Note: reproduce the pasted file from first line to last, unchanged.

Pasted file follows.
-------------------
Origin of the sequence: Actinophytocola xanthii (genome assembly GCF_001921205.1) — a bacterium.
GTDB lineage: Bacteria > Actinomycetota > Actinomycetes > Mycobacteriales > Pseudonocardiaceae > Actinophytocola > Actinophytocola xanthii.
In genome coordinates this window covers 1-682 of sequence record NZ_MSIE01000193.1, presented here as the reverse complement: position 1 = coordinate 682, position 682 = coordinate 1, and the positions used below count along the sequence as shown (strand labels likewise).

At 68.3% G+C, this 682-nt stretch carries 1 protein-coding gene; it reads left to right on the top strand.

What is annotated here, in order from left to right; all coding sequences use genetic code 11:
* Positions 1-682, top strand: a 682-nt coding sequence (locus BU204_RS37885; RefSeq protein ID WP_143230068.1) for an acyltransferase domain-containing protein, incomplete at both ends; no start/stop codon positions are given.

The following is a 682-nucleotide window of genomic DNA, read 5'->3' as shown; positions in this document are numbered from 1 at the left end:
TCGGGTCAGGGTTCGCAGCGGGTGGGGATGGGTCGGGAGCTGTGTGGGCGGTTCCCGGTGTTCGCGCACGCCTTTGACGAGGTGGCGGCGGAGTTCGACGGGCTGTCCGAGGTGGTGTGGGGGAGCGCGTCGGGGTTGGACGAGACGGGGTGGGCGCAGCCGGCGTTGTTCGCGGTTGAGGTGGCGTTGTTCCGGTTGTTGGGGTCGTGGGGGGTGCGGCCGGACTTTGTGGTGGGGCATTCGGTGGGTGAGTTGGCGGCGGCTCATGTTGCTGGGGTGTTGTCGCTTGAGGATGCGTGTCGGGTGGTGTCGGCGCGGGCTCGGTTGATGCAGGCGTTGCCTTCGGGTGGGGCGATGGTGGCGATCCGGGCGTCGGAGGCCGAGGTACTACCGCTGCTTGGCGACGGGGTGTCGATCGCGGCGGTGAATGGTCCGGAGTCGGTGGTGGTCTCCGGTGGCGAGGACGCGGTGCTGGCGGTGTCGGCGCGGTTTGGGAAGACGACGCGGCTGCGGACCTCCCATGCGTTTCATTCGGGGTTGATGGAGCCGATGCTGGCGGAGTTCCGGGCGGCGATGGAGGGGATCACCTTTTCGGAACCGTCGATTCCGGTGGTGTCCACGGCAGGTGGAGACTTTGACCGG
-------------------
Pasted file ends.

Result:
Origin of the sequence: Actinophytocola xanthii (genome assembly GCF_001921205.1) — a bacterium.
GTDB lineage: Bacteria > Actinomycetota > Actinomycetes > Mycobacteriales > Pseudonocardiaceae > Actinophytocola > Actinophytocola xanthii.
In genome coordinates this window covers 1-682 of sequence record NZ_MSIE01000193.1, presented here as the reverse complement: position 1 = coordinate 682, position 682 = coordinate 1, and the positions used below count along the sequence as shown (strand labels likewise).

At 68.3% G+C, this 682-nt stretch carries 1 protein-coding gene; it reads left to right on the top strand.

What is annotated here, in order from left to right; all coding sequences use genetic code 11:
* Positions 1-682, top strand: a 682-nt coding sequence (locus BU204_RS37885; RefSeq protein ID WP_143230068.1) for an acyltransferase domain-containing protein, incomplete at both ends; no start/stop codon positions are given.

The following is a 682-nucleotide window of genomic DNA, read 5'->3' as shown; positions in this document are numbered from 1 at the left end:
TCGGGTCAGGGTTCGCAGCGGGTGGGGATGGGTCGGGAGCTGTGTGGGCGGTTCCCGGTGTTCGCGCACGCCTTTGACGAGGTGGCGGCGGAGTTCGACGGGCTGTCCGAGGTGGTGTGGGGGAGCGCGTCGGGGTTGGACGAGACGGGGTGGGCGCAGCCGGCGTTGTTCGCGGTTGAGGTGGCGTTGTTCCGGTTGTTGGGGTCGTGGGGGGTGCGGCCGGACTTTGTGGTGGGGCATTCGGTGGGTGAGTTGGCGGCGGCTCATGTTGCTGGGGTGTTGTCGCTTGAGGATGCGTGTCGGGTGGTGTCGGCGCGGGCTCGGTTGATGCAGGCGTTGCCTTCGGGTGGGGCGATGGTGGCGATCCGGGCGTCGGAGGCCGAGGTACTACCGCTGCTTGGCGACGGGGTGTCGATCGCGGCGGTGAATGGTCCGGAGTCGGTGGTGGTCTCCGGTGGCGAGGACGCGGTGCTGGCGGTGTCGGCGCGGTTTGGGAAGACGACGCGGCTGCGGACCTCCCATGCGTTTCATTCGGGGTTGATGGAGCCGATGCTGGCGGAGTTCCGGGCGGCGATGGAGGGGATCACCTTTTCGGAACCGTCGATTCCGGTGGTGTCCACGGCAGGTGGAGACTTTGACCGG